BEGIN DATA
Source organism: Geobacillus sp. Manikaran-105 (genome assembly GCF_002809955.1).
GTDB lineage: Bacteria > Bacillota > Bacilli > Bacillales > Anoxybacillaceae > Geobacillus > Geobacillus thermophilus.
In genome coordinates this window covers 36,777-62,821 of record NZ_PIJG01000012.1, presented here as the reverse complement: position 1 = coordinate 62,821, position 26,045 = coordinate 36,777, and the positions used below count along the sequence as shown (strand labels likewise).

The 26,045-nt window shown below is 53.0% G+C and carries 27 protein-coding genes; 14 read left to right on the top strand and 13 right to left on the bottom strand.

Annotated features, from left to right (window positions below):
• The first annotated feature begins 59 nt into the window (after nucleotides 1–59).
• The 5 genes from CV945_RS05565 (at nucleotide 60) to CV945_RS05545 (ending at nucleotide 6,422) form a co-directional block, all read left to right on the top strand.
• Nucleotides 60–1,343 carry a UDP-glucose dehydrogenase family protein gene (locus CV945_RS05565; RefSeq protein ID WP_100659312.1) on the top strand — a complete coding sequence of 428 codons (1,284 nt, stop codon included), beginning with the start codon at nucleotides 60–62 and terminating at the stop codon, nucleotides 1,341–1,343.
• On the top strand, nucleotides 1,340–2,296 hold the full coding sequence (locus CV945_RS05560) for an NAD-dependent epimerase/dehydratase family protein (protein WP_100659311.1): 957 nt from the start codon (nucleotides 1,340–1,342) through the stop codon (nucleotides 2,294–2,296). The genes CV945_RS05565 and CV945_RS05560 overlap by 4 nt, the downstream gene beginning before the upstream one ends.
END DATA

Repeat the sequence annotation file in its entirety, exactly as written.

Source organism: Geobacillus sp. Manikaran-105 (genome assembly GCF_002809955.1).
GTDB lineage: Bacteria > Bacillota > Bacilli > Bacillales > Anoxybacillaceae > Geobacillus > Geobacillus thermophilus.
In genome coordinates this window covers 36,777-62,821 of record NZ_PIJG01000012.1, presented here as the reverse complement: position 1 = coordinate 62,821, position 26,045 = coordinate 36,777, and the positions used below count along the sequence as shown (strand labels likewise).

The 26,045-nt window shown below is 53.0% G+C and carries 27 protein-coding genes; 14 read left to right on the top strand and 13 right to left on the bottom strand.

Annotated features, from left to right (window positions below):
• The first annotated feature begins 59 nt into the window (after nucleotides 1–59).
• The 5 genes from CV945_RS05565 (at nucleotide 60) to CV945_RS05545 (ending at nucleotide 6,422) form a co-directional block, all read left to right on the top strand.
• Nucleotides 60–1,343 carry a UDP-glucose dehydrogenase family protein gene (locus CV945_RS05565; RefSeq protein ID WP_100659312.1) on the top strand — a complete coding sequence of 428 codons (1,284 nt, stop codon included), beginning with the start codon at nucleotides 60–62 and terminating at the stop codon, nucleotides 1,341–1,343.
• On the top strand, nucleotides 1,340–2,296 hold the full coding sequence (locus CV945_RS05560) for an NAD-dependent epimerase/dehydratase family protein (protein WP_100659311.1): 957 nt from the start codon (nucleotides 1,340–1,342) through the stop codon (nucleotides 2,294–2,296). The genes CV945_RS05565 and CV945_RS05560 overlap by 4 nt, the downstream gene beginning before the upstream one ends.